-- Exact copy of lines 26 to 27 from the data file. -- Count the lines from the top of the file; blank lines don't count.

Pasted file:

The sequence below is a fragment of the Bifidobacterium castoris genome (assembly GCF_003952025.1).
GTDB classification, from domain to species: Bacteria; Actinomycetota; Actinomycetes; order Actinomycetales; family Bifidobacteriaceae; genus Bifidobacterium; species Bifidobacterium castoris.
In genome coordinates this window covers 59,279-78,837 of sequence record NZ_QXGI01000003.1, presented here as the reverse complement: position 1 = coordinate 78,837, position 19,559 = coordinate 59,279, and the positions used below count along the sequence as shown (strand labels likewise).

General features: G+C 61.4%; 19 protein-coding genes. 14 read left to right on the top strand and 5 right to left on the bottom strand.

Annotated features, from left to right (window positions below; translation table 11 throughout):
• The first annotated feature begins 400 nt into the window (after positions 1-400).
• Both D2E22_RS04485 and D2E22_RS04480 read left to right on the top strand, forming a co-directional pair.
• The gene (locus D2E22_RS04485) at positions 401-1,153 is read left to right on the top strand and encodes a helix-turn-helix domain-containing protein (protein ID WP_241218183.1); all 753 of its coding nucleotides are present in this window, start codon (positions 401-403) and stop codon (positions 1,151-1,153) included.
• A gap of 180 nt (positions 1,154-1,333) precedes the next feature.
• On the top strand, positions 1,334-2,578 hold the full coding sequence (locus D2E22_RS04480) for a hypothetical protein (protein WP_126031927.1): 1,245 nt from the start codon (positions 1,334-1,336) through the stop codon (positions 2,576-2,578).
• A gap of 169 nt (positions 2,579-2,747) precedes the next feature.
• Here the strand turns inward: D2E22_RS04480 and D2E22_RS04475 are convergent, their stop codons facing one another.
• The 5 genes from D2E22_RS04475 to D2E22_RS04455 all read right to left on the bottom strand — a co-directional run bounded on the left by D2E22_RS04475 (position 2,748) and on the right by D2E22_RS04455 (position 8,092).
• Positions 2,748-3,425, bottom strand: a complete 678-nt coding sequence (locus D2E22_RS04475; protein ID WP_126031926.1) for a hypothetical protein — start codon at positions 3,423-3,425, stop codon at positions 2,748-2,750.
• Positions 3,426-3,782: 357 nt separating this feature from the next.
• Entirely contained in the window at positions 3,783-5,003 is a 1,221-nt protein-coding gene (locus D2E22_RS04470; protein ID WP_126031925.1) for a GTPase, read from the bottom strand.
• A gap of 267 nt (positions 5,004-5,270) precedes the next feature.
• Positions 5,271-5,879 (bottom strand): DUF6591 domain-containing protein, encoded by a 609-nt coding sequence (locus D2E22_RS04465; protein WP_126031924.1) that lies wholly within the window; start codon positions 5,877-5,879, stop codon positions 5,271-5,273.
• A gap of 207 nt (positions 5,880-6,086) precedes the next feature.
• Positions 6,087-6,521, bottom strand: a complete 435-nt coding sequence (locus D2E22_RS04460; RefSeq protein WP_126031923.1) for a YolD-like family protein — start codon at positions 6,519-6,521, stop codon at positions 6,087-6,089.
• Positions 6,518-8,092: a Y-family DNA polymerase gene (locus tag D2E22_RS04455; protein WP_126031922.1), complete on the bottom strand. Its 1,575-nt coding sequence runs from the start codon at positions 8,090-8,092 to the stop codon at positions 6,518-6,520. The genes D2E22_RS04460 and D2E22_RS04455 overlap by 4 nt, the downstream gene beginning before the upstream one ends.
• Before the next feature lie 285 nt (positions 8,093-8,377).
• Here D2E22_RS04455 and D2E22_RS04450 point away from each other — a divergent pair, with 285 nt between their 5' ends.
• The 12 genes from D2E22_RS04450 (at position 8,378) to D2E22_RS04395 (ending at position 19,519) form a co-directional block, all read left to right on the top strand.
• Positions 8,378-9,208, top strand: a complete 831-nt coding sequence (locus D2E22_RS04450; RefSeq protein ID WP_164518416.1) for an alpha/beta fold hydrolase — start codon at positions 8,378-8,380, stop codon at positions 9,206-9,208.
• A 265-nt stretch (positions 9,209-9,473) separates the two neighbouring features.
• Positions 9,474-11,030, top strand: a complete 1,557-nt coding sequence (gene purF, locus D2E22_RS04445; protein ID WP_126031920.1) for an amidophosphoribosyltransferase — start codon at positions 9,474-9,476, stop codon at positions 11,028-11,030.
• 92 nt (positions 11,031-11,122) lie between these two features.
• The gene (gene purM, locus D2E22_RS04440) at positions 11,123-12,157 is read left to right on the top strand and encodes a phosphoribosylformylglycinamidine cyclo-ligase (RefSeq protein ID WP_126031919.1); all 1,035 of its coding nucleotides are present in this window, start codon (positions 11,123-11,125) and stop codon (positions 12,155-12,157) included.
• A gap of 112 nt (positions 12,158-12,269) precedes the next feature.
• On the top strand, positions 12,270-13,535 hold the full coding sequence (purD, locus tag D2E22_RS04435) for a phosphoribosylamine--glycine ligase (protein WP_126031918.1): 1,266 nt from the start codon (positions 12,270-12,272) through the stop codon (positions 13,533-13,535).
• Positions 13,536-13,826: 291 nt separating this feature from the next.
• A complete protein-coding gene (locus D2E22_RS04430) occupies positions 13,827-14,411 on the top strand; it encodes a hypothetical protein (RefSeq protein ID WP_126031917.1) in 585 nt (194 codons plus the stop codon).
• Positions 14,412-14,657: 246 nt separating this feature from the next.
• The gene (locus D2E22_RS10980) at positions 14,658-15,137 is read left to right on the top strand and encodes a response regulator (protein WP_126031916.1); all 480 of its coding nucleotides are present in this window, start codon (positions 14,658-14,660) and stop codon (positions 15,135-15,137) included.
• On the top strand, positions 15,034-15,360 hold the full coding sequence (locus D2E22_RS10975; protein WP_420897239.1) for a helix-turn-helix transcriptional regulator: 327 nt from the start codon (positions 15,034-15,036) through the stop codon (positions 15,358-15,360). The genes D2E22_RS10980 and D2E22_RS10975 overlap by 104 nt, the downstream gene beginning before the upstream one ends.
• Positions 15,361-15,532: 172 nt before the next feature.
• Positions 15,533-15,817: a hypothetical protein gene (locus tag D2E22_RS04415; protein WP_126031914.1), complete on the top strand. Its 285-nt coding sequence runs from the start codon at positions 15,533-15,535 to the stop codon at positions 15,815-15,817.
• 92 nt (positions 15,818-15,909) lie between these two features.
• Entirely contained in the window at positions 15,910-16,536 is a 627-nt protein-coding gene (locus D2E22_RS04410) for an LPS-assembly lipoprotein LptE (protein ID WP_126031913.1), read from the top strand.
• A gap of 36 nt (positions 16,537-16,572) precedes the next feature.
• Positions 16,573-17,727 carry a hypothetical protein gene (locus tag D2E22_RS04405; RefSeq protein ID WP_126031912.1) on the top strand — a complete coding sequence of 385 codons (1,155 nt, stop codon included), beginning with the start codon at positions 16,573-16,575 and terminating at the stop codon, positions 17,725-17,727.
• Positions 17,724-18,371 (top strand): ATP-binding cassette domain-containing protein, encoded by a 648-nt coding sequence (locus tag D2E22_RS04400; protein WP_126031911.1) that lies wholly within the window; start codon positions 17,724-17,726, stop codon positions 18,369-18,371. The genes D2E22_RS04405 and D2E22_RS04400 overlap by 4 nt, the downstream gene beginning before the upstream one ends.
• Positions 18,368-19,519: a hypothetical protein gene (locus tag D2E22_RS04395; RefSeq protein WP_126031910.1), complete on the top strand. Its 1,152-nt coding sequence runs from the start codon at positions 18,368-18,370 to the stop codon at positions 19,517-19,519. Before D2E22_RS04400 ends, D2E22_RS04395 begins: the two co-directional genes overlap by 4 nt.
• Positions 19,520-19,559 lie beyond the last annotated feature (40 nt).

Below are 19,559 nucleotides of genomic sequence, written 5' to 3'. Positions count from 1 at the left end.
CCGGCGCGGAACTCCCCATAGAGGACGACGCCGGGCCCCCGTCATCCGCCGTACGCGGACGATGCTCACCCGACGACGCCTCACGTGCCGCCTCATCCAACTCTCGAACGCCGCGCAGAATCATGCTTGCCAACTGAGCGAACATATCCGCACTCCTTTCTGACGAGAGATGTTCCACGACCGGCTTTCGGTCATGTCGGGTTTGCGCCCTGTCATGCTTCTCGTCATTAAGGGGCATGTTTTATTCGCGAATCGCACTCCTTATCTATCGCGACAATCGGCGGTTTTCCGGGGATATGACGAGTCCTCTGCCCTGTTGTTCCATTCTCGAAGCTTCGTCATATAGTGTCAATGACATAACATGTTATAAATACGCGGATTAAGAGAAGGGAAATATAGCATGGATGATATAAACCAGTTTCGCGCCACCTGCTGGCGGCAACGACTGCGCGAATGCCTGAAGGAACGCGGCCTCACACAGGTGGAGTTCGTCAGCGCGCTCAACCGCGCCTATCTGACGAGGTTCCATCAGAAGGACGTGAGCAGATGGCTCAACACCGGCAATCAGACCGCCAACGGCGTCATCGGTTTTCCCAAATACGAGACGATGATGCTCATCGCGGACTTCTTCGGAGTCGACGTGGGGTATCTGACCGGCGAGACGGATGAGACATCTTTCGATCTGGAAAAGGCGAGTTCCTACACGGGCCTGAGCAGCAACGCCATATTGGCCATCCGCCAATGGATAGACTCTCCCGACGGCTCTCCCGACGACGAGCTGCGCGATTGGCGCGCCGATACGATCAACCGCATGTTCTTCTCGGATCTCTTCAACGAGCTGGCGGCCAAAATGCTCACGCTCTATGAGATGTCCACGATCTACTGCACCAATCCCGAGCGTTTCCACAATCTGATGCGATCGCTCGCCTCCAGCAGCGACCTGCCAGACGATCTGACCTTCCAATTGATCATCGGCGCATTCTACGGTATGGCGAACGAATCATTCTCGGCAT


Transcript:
• A 265-nt stretch (positions 9,209-9,473) separates the two neighbouring features.
• Positions 9,474-11,030, top strand: a complete 1,557-nt coding sequence (gene purF, locus D2E22_RS04445; protein ID WP_126031920.1) for an amidophosphoribosyltransferase — start codon at positions 9,474-9,476, stop codon at positions 11,028-11,030.